UPDATE: See a positive review of this new book (as well as a related one by Yacha Mounk) at The Economist.
This week, Jon Haidt’s short Substack piece (click on title screenshot below to read it), does four things: he introduces a new book, explains why University leaders remained largely silent (or waited a few days) before giving public reactions to the Hamas attacks on Israel, gives some of Jon’s thoughts about why self-censorship has spread beyond the campuses, and shows data indicating that Americans are losing confidence in higher education. I’ll give a brief bit on each of these, with Jon’s words indented.
a. The new book. The Canceling of the American Mind, by Greg Lukianoff and Rikki Schlott, came out just two days ago, is selling well on Amazon, and has gotten good preliminary reviews. The title is a mirror of Lukianoff’s previous book with Haidt, The Coddling of the American Mind, which was quite influential (see my summary here and be sure to read the authors’ Three Great Untruths that have infused modern college students). This new book is largely about “cancel culture.” Haidt wrote the foreword.
Haidt on the book:
An important book comes out today: The Canceling of the American Mind, by Greg Lukianoff (my co-author for The Coddling of the American Mind) and Rikki Schlott. Greg and Rikki explain the long history of efforts to silence people by threatening them with social death, unemployment, or physical harm for questioning orthodox beliefs or proposing heterodox theories. They show how today’s version of cancel culture, which first arose on American college campuses around 2014, spread out from universities to many other fields including journalism, medicine, psychotherapy, and even the hard sciences. Greg and Rikki show the devastating effects of cancel culture on institutions that require viewpoint diversity to function, with universities being the pre-eminent example. (Cancel culture causes the condition I called “structural stupidity” in a 2022 Atlantic article.) They show how cancel culture takes a different form on the right, running through legislatures that try to dictate what can’t or must be taught in K-12 schools and even at universities.
It’s definitely a book I’ll be reading. A cute gif from Schlott’s site:
b. The curious silence of university leaders.
The Canceling was a darn good book when I read a draft last spring, in order to write the Foreword for it. It’s an even better book now that the world has been treated to the shocking spectacle of so many university presidents remaining silent, or issuing only vague and cautious comments, in days after the October 7 terrorist attack on Israel. Their collective reticence stood in stark contrast to the speed with which so many had offered expressions of solidarity or shared grief whenever an election or court case went the “wrong” way in the years since 2014. (In general I think universities should embrace the “Chicago Principles” and commit to institutional neutrality. See Jeff Flier’s recent application of these principles to the current situation. But if university leaders made so many pronouncements on “controversial” issues before October 7, then they should have made a strong one on October 8.)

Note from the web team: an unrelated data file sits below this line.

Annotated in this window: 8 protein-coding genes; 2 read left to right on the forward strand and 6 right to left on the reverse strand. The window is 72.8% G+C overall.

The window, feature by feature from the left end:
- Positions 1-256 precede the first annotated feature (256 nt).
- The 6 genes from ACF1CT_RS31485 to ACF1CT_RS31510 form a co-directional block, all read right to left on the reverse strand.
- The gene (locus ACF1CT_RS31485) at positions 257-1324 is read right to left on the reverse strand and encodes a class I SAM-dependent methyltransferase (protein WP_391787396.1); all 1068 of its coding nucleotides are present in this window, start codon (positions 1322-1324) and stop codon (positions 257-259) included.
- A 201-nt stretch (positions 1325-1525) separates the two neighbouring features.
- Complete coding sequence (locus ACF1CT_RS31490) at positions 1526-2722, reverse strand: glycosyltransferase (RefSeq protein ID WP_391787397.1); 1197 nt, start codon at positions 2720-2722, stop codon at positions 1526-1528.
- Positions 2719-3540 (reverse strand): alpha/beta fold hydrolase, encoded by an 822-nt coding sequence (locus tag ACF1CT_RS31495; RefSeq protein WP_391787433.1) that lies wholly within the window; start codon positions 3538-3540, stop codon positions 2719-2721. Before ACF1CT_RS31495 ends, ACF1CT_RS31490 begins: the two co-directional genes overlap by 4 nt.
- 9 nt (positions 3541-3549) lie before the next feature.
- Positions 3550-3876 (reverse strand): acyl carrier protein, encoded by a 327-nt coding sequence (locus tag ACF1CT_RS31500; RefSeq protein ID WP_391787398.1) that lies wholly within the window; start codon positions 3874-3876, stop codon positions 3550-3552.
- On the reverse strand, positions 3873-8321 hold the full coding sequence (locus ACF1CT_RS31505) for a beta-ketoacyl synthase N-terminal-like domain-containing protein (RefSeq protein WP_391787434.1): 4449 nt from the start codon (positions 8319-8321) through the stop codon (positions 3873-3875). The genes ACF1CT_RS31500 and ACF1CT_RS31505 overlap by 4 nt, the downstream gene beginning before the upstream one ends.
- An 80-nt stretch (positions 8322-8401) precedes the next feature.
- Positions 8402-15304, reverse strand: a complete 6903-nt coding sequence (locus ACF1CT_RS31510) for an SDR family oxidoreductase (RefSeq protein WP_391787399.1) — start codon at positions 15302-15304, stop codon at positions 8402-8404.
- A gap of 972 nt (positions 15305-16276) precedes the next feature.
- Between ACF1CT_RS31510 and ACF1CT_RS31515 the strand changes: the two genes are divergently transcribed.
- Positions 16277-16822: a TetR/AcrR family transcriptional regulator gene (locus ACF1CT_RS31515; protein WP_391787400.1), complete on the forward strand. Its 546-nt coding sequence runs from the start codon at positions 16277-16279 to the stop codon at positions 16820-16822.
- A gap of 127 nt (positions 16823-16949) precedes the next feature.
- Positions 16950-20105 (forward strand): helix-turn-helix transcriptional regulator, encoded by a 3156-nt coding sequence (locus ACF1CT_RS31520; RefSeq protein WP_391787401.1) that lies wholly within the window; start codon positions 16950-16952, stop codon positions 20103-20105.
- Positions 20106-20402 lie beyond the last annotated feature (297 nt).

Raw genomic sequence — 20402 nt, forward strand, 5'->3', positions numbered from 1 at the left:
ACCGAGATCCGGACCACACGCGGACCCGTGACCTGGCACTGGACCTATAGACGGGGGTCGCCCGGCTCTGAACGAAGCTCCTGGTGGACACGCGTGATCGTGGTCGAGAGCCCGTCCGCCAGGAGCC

Why did so many leaders take so long to say anything strong or (seemingly) heartfelt about the largest mass slaughter of Jews since the holocaust? Why did so many wait a few days to see which way the wind was blowing before augmenting their initially tepid statements?
I see nothing to suggest antisemitism; I see everything to suggest fear. The kind of fear that Greg and Rikki explore and explain in The Canceling of the American Mind.
. . . have spoken with many university presidents since 2015. Most of them have good academic values. They are trying hard to lead institutions that are becoming “ungovernable,” as one president said to me. I have also spoken with the leaders of museums, professional associations, and non-profit organizations. They face the same challenges from their politically active employees who use social media like a “dart gun” to intimidate leaders into making rapid pronouncements on the issues the activists care about, and to intimidate leaders into silence about issues and events that contradict their preferred narrative about victim groups and oppressor groups.